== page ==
Tag Archives: blog

I spy with my public eye

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Back home, I’m very protective about this blog – there is only a handful of people that know about it, generally because they stumbled upon it by accident, and I have literally asked them not to read (I can only hope they actually complied…). Here, however, I tend to be more sloppy, although most times I can deflect questions “oh, but that’s my Dutch blog, you wouldn’t understand it anyway”.

Right before summer, however, we were having a bbq with some friends. It was just a cosy, comfy afternoon, and as we were talking, something slipped – I’m not even sure what it was anymore, but it was clear to everyone that I’d written and published a non-fictional text in English.

You have to give us the link!

Ehm… how about no?

Needless to say, a lively discussion ensued. Why would I refuse to give the link? Why couldn’t they read something that was already out there anyways, open for everyone to read? How could I expect something that I posted on the Internet to remain private anyway?

They have a point, of course. It’s not like I break taboos here – I don’t talk about my sex life, I rarely discuss very personal things, I don’t bash my friends/coworkers, … in fact, I think there is little to no content to be found on this blog that I haven’t told anyone before, that I would get into trouble for or that I would be ashamed to admit that I wrote. There is nothing to hide here – so why do I insist on doing just that?

Because they might not like what they see – and it scares me shitless.

I can go to a public sauna, and I won’t even bother to wrap a towel around me when I leave the cabin to go shower. I will be surrounded by hundreds of strangers, men and women, and I won’t care in the least. Like what you see? Nice, thank you. Don’t like it? There’s a skinnier/rounder/bigger-breasted/better-whatever-you-want girl right over there, kindly re-direct your attention.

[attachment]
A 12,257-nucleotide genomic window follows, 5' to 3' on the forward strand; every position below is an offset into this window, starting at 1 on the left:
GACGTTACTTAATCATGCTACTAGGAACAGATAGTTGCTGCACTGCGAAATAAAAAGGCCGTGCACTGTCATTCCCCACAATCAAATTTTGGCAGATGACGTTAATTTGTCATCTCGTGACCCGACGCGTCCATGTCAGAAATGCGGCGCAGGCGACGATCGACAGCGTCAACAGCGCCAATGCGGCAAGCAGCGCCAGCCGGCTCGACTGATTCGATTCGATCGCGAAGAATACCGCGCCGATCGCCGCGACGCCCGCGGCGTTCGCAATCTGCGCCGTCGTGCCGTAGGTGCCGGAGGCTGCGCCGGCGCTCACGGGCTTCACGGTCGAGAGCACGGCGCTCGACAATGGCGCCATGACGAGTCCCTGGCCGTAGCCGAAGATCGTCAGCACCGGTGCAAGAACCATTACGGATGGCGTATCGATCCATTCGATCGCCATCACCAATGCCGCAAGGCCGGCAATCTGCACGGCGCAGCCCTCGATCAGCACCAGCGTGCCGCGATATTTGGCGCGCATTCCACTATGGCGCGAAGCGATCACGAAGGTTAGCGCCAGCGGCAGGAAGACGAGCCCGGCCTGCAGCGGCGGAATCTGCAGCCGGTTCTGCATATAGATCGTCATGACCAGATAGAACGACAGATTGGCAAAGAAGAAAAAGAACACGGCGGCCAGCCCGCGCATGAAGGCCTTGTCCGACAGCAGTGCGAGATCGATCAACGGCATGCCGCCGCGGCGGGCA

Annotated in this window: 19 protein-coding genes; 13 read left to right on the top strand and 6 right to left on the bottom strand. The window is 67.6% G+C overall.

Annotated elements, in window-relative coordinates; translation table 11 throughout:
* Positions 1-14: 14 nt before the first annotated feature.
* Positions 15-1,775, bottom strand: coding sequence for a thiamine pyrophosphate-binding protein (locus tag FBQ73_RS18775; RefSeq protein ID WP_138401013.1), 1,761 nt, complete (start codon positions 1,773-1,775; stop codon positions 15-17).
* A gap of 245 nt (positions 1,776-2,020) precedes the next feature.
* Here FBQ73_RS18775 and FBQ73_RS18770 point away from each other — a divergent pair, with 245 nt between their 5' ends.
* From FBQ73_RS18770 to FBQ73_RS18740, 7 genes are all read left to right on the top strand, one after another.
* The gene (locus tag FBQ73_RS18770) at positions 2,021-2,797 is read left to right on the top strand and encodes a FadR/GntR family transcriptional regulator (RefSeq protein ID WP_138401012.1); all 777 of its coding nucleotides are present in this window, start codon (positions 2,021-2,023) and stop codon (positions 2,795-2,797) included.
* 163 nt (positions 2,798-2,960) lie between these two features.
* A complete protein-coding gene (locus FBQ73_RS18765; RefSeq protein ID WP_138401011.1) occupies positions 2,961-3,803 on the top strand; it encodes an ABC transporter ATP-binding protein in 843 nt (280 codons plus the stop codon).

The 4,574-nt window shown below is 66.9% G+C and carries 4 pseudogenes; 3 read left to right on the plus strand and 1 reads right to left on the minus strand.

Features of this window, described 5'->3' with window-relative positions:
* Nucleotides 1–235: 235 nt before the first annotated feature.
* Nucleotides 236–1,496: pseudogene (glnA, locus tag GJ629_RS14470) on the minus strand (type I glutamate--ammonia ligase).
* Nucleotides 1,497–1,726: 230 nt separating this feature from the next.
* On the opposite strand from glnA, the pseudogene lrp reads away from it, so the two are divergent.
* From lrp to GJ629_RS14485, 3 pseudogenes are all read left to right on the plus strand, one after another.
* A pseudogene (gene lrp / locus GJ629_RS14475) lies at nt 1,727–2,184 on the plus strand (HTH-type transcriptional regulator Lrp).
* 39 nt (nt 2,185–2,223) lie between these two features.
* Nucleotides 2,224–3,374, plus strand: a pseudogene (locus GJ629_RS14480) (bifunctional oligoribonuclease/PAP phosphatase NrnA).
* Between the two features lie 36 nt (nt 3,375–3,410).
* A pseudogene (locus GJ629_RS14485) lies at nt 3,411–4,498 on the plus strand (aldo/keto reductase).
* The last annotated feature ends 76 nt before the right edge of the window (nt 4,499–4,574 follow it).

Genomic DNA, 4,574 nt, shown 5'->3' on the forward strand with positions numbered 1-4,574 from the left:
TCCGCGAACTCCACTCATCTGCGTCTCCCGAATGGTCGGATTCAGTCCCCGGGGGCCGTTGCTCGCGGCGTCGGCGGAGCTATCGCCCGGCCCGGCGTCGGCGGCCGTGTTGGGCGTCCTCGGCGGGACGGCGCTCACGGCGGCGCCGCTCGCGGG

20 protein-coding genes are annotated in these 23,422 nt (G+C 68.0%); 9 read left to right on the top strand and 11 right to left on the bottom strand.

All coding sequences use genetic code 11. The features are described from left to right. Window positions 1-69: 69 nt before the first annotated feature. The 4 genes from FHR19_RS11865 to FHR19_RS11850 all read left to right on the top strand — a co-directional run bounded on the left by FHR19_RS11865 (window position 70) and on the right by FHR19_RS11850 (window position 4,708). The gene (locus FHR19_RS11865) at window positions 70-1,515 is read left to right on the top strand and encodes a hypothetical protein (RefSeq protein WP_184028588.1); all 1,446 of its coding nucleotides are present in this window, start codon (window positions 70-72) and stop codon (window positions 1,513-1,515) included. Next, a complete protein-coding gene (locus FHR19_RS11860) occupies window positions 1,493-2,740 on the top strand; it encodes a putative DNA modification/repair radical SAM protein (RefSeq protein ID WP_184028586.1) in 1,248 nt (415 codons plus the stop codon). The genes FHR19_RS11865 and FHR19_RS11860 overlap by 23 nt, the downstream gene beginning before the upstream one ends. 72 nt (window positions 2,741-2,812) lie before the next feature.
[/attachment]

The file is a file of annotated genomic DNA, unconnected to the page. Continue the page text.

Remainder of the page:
But now if I would go to the sauna with, let’s say, my dad, now that would be… awkward (and yes, that happened.).

And that’s how it goes in the blogosphere. There’s a whole lot of strangers passing by your writing, most of whom just glance and move on, while others actually like what they see and strike up a conversation, i.e. they comment or subscribe. You get the occasional side eye or disrespectful look, but there is always the excuse: they don’t even know me, what do they care, and what right do they have to judge me anyways?

That changes when people you actually know are added to the equation.

Because at the end of the day, I’m proud of my writing, I’m proud of what I’ve put out there – if I wasn’t, I wouldn’t have published it in the first place. And while obviously I don’t want to obligate my friends/family to read my blog, if I give them the link I will expect them to read it. And I will expect feedback. So imagine -just imagine- that they don’t like it. That they find my writing boring, or pompous, or just completely pointless. Imagine they just don’t care. Either of two options will then happen: 1. they will lie to me or 2. they will tell me straight up my writing sucks. And that I won’t be able to brush that off the way I could with the (fairly) anonymous comments before.

I’m not sure I’m willing to take that risk (yet).

So here I am

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… on my own again.

I will have to get used to it – a fact which was demonstrated only now when I got home and wanted to open the front door by pressing the handle instead of using the key: for the past 2 weeks, someone was waiting for me here, and the front door wasn’t locked. It was great fun and we travelled around quite alot, although I managed to arrange some drama here and there with tears on both sides – I really have to learn when to shut up. Or actually, simply to shut up. Generally I know perfectly well when I should, the problem is I don’t. Maybe I’ll come back to this later, when I’ve arranged my thoughts on the subject a little bit better.

We’ve taken a whole lot of pictures, and thus I take advantage to change my header image to something of my own making – the Öresund bridge is very pretty, but everything is just so much prettier when you made it yourself ;). Below is the complete stitch (click to enlarge) which is unfortunately too wide for the header. I’ll try to post some of the better pictures in a later stage, once I’ve had the time to sort them all out and photoshop those in need of a straight horizon (seriously, one would think half of the pictures were taken while standing on a rocking ship!), but right now I’m just tired and wanna go to bed – I have just gotten home from work (it’s 10 pm) and it’ll be early day tomorrow (don’t feel too sorry for me… I only showed up at work around 1 pm today). Oh, and there’s 200+ posts waiting in my feed to be read…